Thursday, March 19, 2009
Last night a warm rain fell in heavy drops. I opened the window to hear the rain fall and the hiss as lonely cars on wet pavement passing in the night. I listened for peepers but there were none.
"Too early," I thought. "Another day or two."
But as I lay in bed listening to the wet night deepen, I heard one, soft and distant. Then another, closer this time, called out. Like reluctant dancers taking the floor, more joined in until they joyful cheers of a massing amphibian crowd came in through my open window.
The peepers, no larger than the little finger on a child's hand, are champions at the serenade. Roused by the first warm rain of spring, they emerge from where they hunkered from November to now wedged in the tiny gaps and crevices that can preserve a small life. They freeze with the snow and ice but their tiny bodies survive even the coldest nights. Due to some magic of evolution that permits their cells to endure the killing cold they begin to stir, unfolding their bodies each spring to sing and sing into the heart of summer.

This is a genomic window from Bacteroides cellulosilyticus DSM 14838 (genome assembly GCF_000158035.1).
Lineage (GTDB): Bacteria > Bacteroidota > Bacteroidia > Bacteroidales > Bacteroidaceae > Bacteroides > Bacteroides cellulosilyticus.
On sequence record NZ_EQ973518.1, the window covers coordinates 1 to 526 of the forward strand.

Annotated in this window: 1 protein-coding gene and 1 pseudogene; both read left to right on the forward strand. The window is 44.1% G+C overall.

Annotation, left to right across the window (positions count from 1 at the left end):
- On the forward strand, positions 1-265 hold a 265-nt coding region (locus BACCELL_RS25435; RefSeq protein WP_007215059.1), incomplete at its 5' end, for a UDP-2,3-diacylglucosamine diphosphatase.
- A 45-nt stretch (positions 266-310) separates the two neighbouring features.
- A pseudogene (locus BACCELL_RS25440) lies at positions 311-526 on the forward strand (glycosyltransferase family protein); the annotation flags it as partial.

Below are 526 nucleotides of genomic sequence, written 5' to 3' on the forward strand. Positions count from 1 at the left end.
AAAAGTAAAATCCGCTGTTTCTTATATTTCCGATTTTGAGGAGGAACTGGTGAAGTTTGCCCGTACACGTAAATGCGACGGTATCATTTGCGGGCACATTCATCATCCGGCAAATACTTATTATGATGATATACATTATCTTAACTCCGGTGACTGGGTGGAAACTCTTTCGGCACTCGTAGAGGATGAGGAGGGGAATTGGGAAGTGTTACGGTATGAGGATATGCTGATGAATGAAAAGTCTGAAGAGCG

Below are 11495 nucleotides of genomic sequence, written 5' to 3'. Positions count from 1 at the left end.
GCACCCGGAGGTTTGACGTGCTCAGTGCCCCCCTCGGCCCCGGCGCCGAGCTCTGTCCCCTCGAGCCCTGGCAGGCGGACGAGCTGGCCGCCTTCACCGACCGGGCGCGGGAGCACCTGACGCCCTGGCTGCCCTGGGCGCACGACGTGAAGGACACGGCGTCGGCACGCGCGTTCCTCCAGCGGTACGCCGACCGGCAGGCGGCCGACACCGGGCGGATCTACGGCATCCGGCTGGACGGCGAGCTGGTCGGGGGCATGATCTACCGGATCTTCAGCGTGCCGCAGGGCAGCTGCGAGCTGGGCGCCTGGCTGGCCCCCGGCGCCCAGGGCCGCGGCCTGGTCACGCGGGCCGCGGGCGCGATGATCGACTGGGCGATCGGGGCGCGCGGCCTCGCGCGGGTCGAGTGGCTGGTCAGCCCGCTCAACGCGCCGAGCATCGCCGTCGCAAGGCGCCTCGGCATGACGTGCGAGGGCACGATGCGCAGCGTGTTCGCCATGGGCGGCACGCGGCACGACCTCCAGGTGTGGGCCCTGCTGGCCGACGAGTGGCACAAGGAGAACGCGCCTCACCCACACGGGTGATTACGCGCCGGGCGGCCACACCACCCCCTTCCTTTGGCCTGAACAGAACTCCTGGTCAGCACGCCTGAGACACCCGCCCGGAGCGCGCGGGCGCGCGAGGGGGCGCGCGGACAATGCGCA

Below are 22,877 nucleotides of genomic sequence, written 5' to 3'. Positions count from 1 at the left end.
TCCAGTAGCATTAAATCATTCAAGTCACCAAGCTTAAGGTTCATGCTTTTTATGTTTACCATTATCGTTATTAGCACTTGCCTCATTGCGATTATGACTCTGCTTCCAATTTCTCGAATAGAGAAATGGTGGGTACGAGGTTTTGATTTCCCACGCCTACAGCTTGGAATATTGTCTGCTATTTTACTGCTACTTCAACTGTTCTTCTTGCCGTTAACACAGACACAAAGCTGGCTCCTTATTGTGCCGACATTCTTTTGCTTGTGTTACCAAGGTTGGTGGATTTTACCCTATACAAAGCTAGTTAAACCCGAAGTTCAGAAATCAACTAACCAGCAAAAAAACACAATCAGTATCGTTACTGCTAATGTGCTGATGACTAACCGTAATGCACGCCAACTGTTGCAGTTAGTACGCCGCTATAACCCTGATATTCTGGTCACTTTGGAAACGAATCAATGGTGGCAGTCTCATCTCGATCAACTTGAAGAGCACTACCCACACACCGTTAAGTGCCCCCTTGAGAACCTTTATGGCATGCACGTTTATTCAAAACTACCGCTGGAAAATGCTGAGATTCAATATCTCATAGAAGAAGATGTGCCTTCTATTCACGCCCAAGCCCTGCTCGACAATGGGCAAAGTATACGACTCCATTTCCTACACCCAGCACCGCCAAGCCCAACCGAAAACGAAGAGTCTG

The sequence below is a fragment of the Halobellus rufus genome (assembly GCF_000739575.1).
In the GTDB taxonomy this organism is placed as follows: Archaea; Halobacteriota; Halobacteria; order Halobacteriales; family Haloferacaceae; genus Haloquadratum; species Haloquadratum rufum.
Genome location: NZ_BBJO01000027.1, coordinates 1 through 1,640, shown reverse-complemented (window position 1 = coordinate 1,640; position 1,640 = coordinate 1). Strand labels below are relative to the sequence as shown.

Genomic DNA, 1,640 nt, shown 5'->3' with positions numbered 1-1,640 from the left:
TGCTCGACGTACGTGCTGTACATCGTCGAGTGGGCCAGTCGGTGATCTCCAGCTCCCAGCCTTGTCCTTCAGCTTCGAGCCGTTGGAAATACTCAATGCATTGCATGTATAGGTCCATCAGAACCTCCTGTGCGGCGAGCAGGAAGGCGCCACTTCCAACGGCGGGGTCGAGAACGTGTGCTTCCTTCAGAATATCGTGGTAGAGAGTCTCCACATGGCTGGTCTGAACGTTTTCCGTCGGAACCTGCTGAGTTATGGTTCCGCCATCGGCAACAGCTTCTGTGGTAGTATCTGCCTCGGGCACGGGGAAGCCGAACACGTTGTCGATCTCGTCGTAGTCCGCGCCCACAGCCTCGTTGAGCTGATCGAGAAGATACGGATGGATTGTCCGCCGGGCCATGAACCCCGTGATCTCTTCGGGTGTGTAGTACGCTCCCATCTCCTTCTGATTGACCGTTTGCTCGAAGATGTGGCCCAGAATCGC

They sing for a female. So that he might be one of many to fertilize her expanse of gelatinous eggs laid in a quiet pool by the road or in a dark corner of a distant field. The summer's hot sun will shrink the pool to nothing by August but that is more than enough time for the eggs to hatch into tadpoles and, then, join their parents as frogs in the deep forest.
Even though that warm rain turned cold and dusted the cone of Equinox with a mantle of white, spring is here.
The peepers say so.